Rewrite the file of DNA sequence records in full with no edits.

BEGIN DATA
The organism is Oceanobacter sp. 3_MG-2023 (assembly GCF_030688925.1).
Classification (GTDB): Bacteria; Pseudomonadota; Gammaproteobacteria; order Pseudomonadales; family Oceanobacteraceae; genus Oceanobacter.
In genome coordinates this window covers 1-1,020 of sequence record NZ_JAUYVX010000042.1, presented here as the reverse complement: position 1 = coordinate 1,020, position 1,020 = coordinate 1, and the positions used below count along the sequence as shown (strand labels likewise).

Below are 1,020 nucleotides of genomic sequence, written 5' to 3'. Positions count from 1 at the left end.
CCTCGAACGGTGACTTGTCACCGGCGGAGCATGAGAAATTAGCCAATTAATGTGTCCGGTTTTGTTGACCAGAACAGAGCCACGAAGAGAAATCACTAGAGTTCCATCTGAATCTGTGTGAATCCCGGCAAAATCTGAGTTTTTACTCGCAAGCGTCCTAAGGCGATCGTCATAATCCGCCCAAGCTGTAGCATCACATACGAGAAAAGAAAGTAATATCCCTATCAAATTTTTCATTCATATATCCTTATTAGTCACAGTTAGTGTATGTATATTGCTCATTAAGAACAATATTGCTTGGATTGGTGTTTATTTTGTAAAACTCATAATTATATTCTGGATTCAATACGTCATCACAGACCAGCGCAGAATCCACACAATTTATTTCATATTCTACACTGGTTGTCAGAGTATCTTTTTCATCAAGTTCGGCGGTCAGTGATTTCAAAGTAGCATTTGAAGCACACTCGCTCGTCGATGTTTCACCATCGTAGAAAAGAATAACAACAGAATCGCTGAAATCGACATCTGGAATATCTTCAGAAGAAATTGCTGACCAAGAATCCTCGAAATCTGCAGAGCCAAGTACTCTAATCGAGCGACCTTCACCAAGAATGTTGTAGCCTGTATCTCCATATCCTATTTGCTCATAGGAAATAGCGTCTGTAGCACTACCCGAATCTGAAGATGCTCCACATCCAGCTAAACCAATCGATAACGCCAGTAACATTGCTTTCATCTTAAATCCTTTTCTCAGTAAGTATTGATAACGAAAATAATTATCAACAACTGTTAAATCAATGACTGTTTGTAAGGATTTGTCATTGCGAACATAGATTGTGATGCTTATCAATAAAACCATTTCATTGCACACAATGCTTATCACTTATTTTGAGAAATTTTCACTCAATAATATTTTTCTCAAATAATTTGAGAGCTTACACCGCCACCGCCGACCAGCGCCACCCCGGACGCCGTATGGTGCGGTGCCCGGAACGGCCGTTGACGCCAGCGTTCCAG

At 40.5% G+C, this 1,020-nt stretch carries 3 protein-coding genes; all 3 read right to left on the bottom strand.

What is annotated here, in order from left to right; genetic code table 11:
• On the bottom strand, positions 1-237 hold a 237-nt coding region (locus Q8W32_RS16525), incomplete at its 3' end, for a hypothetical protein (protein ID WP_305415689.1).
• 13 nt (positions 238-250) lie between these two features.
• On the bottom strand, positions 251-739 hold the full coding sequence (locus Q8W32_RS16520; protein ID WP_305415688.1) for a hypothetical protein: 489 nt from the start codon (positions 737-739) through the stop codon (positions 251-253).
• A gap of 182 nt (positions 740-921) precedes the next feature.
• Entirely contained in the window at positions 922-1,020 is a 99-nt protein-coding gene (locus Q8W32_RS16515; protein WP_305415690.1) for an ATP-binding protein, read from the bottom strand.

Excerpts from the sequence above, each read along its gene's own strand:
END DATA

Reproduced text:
The organism is Oceanobacter sp. 3_MG-2023 (assembly GCF_030688925.1).
Classification (GTDB): Bacteria; Pseudomonadota; Gammaproteobacteria; order Pseudomonadales; family Oceanobacteraceae; genus Oceanobacter.
In genome coordinates this window covers 1-1,020 of sequence record NZ_JAUYVX010000042.1, presented here as the reverse complement: position 1 = coordinate 1,020, position 1,020 = coordinate 1, and the positions used below count along the sequence as shown (strand labels likewise).

Below are 1,020 nucleotides of genomic sequence, written 5' to 3'. Positions count from 1 at the left end.
CCTCGAACGGTGACTTGTCACCGGCGGAGCATGAGAAATTAGCCAATTAATGTGTCCGGTTTTGTTGACCAGAACAGAGCCACGAAGAGAAATCACTAGAGTTCCATCTGAATCTGTGTGAATCCCGGCAAAATCTGAGTTTTTACTCGCAAGCGTCCTAAGGCGATCGTCATAATCCGCCCAAGCTGTAGCATCACATACGAGAAAAGAAAGTAATATCCCTATCAAATTTTTCATTCATATATCCTTATTAGTCACAGTTAGTGTATGTATATTGCTCATTAAGAACAATATTGCTTGGATTGGTGTTTATTTTGTAAAACTCATAATTATATTCTGGATTCAATACGTCATCACAGACCAGCGCAGAATCCACACAATTTATTTCATATTCTACACTGGTTGTCAGAGTATCTTTTTCATCAAGTTCGGCGGTCAGTGATTTCAAAGTAGCATTTGAAGCACACTCGCTCGTCGATGTTTCACCATCGTAGAAAAGAATAACAACAGAATCGCTGAAATCGACATCTGGAATATCTTCAGAAGAAATTGCTGACCAAGAATCCTCGAAATCTGCAGAGCCAAGTACTCTAATCGAGCGACCTTCACCAAGAATGTTGTAGCCTGTATCTCCATATCCTATTTGCTCATAGGAAATAGCGTCTGTAGCACTACCCGAATCTGAAGATGCTCCACATCCAGCTAAACCAATCGATAACGCCAGTAACATTGCTTTCATCTTAAATCCTTTTCTCAGTAAGTATTGATAACGAAAATAATTATCAACAACTGTTAAATCAATGACTGTTTGTAAGGATTTGTCATTGCGAACATAGATTGTGATGCTTATCAATAAAACCATTTCATTGCACACAATGCTTATCACTTATTTTGAGAAATTTTCACTCAATAATATTTTTCTCAAATAATTTGAGAGCTTACACCGCCACCGCCGACCAGCGCCACCCCGGACGCCGTATGGTGCGGTGCCCGGAACGGCCGTTGACGCCAGCGTTCCAG

At 40.5% G+C, this 1,020-nt stretch carries 3 protein-coding genes; all 3 read right to left on the bottom strand.

What is annotated here, in order from left to right; genetic code table 11:
• On the bottom strand, positions 1-237 hold a 237-nt coding region (locus Q8W32_RS16525), incomplete at its 3' end, for a hypothetical protein (protein ID WP_305415689.1).
• 13 nt (positions 238-250) lie between these two features.
• On the bottom strand, positions 251-739 hold the full coding sequence (locus Q8W32_RS16520; protein ID WP_305415688.1) for a hypothetical protein: 489 nt from the start codon (positions 737-739) through the stop codon (positions 251-253).
• A gap of 182 nt (positions 740-921) precedes the next feature.
• Entirely contained in the window at positions 922-1,020 is a 99-nt protein-coding gene (locus Q8W32_RS16515; protein WP_305415690.1) for an ATP-binding protein, read from the bottom strand.

Excerpts from the sequence above, each read along its gene's own strand: